Even the most meticulously planned enterprise can require adjustment at some time or another, from minor tweaking to a major overhaul.
Such was the case with the Center for Sustainable Rural Livelihoods (CSRL) program, a public-private partnership meant to address the root causes of rural poverty in Uganda. Dorothy Masinde, Della E. McMillan, Max Rothschild and Gail Nonnecke write about leaving the door open to emerging needs and opportunities in the book “Tapping Philanthropy for Development” edited by Lorna Michael Butler and Della E. McMillan.
They offer the following lessons that were learned from the establishment of the CSRL:
Consider ways that initial partner and management team choices can affect early program design.
Create open communication with staff to empower them to be aware of and communicate with emerging needs.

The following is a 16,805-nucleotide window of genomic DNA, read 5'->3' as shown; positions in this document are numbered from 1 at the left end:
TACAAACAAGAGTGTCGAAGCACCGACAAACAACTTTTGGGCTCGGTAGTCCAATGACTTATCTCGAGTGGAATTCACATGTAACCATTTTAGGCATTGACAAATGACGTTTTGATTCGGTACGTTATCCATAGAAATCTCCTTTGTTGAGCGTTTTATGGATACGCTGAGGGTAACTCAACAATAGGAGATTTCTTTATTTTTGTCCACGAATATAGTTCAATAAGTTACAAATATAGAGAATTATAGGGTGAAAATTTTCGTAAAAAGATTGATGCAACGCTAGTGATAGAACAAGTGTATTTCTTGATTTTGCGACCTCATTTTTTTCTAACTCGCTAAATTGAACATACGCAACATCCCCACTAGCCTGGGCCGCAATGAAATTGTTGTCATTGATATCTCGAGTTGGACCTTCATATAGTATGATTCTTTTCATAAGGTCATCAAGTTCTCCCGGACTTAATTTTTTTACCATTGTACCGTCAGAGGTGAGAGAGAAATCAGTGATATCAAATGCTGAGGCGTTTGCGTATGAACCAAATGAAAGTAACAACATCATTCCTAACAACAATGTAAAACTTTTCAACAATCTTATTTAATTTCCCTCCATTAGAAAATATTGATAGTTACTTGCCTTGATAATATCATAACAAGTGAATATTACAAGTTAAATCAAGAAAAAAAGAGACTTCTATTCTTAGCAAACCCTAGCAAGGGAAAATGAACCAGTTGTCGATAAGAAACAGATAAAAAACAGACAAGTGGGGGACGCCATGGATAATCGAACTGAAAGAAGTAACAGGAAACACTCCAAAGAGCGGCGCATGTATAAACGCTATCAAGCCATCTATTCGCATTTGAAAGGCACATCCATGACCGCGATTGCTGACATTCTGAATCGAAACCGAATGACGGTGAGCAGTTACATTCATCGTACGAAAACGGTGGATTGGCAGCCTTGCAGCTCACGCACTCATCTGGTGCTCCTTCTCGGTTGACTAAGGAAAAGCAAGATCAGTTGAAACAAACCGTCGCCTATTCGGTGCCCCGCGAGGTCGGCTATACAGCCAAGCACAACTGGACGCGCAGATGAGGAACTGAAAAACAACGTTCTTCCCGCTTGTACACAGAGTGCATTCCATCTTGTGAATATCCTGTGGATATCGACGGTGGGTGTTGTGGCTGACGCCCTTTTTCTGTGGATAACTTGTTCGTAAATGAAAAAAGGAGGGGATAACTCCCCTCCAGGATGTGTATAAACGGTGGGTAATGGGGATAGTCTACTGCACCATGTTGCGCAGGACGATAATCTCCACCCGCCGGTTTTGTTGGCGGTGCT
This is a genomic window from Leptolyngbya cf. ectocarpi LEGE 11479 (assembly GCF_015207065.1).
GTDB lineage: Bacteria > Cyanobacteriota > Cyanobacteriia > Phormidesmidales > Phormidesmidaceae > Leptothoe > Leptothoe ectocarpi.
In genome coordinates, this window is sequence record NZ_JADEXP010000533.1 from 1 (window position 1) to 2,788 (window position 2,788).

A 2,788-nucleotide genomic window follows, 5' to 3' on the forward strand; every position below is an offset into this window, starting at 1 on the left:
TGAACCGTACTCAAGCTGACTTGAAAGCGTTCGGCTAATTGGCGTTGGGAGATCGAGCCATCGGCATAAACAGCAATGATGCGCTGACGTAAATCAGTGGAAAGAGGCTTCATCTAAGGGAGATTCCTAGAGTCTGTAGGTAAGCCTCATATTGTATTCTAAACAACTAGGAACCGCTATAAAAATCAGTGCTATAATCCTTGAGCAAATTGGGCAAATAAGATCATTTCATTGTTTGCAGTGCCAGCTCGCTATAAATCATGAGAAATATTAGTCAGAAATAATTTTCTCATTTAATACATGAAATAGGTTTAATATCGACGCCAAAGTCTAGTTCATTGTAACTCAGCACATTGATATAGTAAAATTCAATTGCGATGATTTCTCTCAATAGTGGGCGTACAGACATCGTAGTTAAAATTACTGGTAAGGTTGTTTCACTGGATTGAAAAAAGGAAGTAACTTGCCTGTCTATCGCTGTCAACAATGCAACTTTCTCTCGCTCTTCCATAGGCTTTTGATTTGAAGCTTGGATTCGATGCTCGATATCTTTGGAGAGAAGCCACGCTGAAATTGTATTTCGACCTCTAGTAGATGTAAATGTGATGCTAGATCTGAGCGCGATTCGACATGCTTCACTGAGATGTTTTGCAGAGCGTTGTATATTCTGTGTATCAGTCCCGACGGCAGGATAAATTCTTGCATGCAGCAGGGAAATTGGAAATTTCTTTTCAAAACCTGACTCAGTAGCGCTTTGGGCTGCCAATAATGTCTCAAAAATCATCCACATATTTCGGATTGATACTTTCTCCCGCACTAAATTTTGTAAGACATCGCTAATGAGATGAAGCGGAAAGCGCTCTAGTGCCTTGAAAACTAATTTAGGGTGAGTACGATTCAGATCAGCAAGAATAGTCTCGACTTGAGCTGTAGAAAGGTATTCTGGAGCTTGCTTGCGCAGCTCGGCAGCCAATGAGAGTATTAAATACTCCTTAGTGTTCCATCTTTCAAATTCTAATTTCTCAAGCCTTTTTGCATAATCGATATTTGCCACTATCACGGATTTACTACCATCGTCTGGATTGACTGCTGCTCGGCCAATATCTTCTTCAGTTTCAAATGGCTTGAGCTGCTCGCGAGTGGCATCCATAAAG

Network with other organizations and programs to allow new ideas to circulate.
Develop innovative ways that small donations can be solicited and managed to sponsor pilot tests of new initiatives.
Use pilot test results to sell the added incentives to new and existing benefactors as well as private foundations and collaborative research programs.
Build the technical capacity of the program staff to support the new initiatives.
Build flexibility into the design, culture and communications of the program from the start so that new activities can be added and appropriately integrated into the program subsystems.